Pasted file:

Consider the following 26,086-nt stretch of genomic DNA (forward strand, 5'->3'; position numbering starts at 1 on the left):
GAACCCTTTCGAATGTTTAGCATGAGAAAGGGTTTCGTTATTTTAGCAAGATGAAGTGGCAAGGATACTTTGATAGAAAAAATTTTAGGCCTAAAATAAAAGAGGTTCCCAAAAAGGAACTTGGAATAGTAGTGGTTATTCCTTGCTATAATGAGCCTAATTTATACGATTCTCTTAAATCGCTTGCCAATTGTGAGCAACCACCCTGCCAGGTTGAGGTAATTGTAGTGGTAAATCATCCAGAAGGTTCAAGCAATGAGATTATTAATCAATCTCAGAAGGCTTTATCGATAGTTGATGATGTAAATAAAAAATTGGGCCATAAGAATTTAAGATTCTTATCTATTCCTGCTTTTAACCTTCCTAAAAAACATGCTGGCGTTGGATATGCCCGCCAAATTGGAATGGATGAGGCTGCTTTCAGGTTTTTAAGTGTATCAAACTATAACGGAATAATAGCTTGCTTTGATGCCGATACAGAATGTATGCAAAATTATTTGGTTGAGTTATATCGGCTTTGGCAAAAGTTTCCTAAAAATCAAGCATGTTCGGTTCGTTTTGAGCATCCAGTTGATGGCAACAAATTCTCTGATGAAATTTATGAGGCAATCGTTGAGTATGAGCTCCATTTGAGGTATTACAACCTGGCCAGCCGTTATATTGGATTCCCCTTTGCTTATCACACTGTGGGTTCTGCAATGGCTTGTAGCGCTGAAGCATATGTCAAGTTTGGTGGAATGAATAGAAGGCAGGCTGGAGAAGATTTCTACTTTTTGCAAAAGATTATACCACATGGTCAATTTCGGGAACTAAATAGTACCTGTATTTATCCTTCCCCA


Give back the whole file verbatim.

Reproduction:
Consider the following 26,086-nt stretch of genomic DNA (forward strand, 5'->3'; position numbering starts at 1 on the left):
GAACCCTTTCGAATGTTTAGCATGAGAAAGGGTTTCGTTATTTTAGCAAGATGAAGTGGCAAGGATACTTTGATAGAAAAAATTTTAGGCCTAAAATAAAAGAGGTTCCCAAAAAGGAACTTGGAATAGTAGTGGTTATTCCTTGCTATAATGAGCCTAATTTATACGATTCTCTTAAATCGCTTGCCAATTGTGAGCAACCACCCTGCCAGGTTGAGGTAATTGTAGTGGTAAATCATCCAGAAGGTTCAAGCAATGAGATTATTAATCAATCTCAGAAGGCTTTATCGATAGTTGATGATGTAAATAAAAAATTGGGCCATAAGAATTTAAGATTCTTATCTATTCCTGCTTTTAACCTTCCTAAAAAACATGCTGGCGTTGGATATGCCCGCCAAATTGGAATGGATGAGGCTGCTTTCAGGTTTTTAAGTGTATCAAACTATAACGGAATAATAGCTTGCTTTGATGCCGATACAGAATGTATGCAAAATTATTTGGTTGAGTTATATCGGCTTTGGCAAAAGTTTCCTAAAAATCAAGCATGTTCGGTTCGTTTTGAGCATCCAGTTGATGGCAACAAATTCTCTGATGAAATTTATGAGGCAATCGTTGAGTATGAGCTCCATTTGAGGTATTACAACCTGGCCAGCCGTTATATTGGATTCCCCTTTGCTTATCACACTGTGGGTTCTGCAATGGCTTGTAGCGCTGAAGCATATGTCAAGTTTGGTGGAATGAATAGAAGGCAGGCTGGAGAAGATTTCTACTTTTTGCAAAAGATTATACCACATGGTCAATTTCGGGAACTAAATAGTACCTGTATTTATCCTTCCCCA